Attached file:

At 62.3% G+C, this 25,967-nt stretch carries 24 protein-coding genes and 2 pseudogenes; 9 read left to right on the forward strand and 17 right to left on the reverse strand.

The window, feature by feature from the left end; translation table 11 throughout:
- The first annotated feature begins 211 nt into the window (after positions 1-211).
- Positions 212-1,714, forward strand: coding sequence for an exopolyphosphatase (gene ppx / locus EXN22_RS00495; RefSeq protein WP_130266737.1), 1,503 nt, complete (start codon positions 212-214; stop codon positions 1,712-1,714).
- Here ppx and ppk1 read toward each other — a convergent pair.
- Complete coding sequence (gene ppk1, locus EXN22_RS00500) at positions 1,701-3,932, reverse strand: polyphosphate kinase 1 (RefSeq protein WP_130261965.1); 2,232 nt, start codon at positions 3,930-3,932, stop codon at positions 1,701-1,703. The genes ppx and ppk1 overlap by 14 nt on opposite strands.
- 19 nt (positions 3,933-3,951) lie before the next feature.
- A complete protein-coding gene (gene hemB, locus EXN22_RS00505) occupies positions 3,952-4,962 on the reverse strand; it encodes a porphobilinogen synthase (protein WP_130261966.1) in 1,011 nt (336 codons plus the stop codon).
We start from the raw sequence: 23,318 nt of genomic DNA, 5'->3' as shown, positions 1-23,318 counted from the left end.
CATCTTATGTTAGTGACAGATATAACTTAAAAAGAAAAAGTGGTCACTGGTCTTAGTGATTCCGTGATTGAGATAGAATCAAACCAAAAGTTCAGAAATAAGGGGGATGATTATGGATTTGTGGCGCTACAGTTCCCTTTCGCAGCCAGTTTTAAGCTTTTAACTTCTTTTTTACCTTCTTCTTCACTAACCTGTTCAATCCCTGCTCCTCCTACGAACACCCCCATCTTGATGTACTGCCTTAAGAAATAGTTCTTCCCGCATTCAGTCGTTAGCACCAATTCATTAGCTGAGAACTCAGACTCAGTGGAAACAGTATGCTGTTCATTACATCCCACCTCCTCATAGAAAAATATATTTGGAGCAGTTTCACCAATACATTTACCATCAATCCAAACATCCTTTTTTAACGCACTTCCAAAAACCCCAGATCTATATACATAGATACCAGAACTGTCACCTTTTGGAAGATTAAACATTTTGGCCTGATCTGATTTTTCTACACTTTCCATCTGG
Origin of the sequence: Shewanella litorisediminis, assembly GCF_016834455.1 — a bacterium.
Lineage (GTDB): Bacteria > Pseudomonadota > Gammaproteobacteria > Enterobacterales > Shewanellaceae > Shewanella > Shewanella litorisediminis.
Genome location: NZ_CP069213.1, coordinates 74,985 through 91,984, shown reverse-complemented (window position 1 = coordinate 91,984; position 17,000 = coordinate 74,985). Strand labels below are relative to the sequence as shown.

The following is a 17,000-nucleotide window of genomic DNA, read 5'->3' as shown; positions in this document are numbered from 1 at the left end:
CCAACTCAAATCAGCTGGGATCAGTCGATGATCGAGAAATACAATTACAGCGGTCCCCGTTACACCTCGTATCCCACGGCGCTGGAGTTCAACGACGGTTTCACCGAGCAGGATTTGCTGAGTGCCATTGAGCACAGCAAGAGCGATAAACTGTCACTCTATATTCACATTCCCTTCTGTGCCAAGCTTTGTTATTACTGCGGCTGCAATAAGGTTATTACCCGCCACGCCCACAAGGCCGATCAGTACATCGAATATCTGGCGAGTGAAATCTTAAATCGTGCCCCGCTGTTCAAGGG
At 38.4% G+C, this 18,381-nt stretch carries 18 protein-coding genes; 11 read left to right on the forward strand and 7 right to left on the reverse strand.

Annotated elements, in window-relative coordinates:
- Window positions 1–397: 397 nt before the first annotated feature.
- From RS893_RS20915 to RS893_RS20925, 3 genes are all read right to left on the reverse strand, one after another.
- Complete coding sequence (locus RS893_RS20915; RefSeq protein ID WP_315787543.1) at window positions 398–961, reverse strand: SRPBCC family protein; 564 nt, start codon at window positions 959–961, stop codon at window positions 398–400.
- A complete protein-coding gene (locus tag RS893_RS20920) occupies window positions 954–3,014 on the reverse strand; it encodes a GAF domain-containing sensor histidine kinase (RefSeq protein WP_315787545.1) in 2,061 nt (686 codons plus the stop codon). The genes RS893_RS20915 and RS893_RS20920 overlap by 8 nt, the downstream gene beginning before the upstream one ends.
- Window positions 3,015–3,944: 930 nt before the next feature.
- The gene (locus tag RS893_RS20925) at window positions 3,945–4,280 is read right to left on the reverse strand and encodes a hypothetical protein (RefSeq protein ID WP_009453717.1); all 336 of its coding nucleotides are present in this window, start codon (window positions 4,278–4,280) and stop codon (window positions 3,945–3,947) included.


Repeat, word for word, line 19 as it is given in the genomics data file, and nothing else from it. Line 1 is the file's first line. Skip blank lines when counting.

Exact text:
- From RS893_RS20915 to RS893_RS20925, 3 genes are all read right to left on the reverse strand, one after another.